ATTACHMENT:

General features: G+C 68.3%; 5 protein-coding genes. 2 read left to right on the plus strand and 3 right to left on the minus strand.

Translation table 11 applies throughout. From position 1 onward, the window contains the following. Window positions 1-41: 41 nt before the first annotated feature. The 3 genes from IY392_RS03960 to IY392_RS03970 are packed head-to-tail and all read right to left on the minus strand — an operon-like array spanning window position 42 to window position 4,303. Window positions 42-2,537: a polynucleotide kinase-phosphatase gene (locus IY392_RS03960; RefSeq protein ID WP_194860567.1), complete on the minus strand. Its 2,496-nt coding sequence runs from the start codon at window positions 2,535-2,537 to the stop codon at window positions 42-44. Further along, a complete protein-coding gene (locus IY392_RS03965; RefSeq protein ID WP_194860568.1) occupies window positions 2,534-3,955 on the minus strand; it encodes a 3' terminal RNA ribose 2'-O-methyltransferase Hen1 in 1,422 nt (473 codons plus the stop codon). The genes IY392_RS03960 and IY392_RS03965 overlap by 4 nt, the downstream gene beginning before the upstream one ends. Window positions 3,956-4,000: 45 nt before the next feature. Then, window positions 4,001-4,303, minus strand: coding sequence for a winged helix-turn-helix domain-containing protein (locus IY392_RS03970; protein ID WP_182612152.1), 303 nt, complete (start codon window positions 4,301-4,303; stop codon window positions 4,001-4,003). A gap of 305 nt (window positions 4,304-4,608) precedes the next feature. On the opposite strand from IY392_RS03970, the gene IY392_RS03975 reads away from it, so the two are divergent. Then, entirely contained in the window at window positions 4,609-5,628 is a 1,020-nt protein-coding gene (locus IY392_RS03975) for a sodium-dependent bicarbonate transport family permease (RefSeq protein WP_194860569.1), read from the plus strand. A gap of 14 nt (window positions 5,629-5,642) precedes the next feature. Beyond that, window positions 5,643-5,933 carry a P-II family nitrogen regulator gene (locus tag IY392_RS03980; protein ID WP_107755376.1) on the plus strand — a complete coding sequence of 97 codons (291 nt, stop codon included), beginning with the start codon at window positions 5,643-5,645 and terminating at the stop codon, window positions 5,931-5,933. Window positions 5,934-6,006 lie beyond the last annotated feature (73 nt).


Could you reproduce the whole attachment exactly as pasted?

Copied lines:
General features: G+C 68.3%; 5 protein-coding genes. 2 read left to right on the plus strand and 3 right to left on the minus strand.

Translation table 11 applies throughout. From position 1 onward, the window contains the following. Window positions 1-41: 41 nt before the first annotated feature. The 3 genes from IY392_RS03960 to IY392_RS03970 are packed head-to-tail and all read right to left on the minus strand — an operon-like array spanning window position 42 to window position 4,303. Window positions 42-2,537: a polynucleotide kinase-phosphatase gene (locus IY392_RS03960; RefSeq protein ID WP_194860567.1), complete on the minus strand. Its 2,496-nt coding sequence runs from the start codon at window positions 2,535-2,537 to the stop codon at window positions 42-44. Further along, a complete protein-coding gene (locus IY392_RS03965; RefSeq protein ID WP_194860568.1) occupies window positions 2,534-3,955 on the minus strand; it encodes a 3' terminal RNA ribose 2'-O-methyltransferase Hen1 in 1,422 nt (473 codons plus the stop codon). The genes IY392_RS03960 and IY392_RS03965 overlap by 4 nt, the downstream gene beginning before the upstream one ends. Window positions 3,956-4,000: 45 nt before the next feature. Then, window positions 4,001-4,303, minus strand: coding sequence for a winged helix-turn-helix domain-containing protein (locus IY392_RS03970; protein ID WP_182612152.1), 303 nt, complete (start codon window positions 4,301-4,303; stop codon window positions 4,001-4,003). A gap of 305 nt (window positions 4,304-4,608) precedes the next feature. On the opposite strand from IY392_RS03970, the gene IY392_RS03975 reads away from it, so the two are divergent. Then, entirely contained in the window at window positions 4,609-5,628 is a 1,020-nt protein-coding gene (locus IY392_RS03975) for a sodium-dependent bicarbonate transport family permease (RefSeq protein WP_194860569.1), read from the plus strand. A gap of 14 nt (window positions 5,629-5,642) precedes the next feature. Beyond that, window positions 5,643-5,933 carry a P-II family nitrogen regulator gene (locus tag IY392_RS03980; protein ID WP_107755376.1) on the plus strand — a complete coding sequence of 97 codons (291 nt, stop codon included), beginning with the start codon at window positions 5,643-5,645 and terminating at the stop codon, window positions 5,931-5,933. Window positions 5,934-6,006 lie beyond the last annotated feature (73 nt).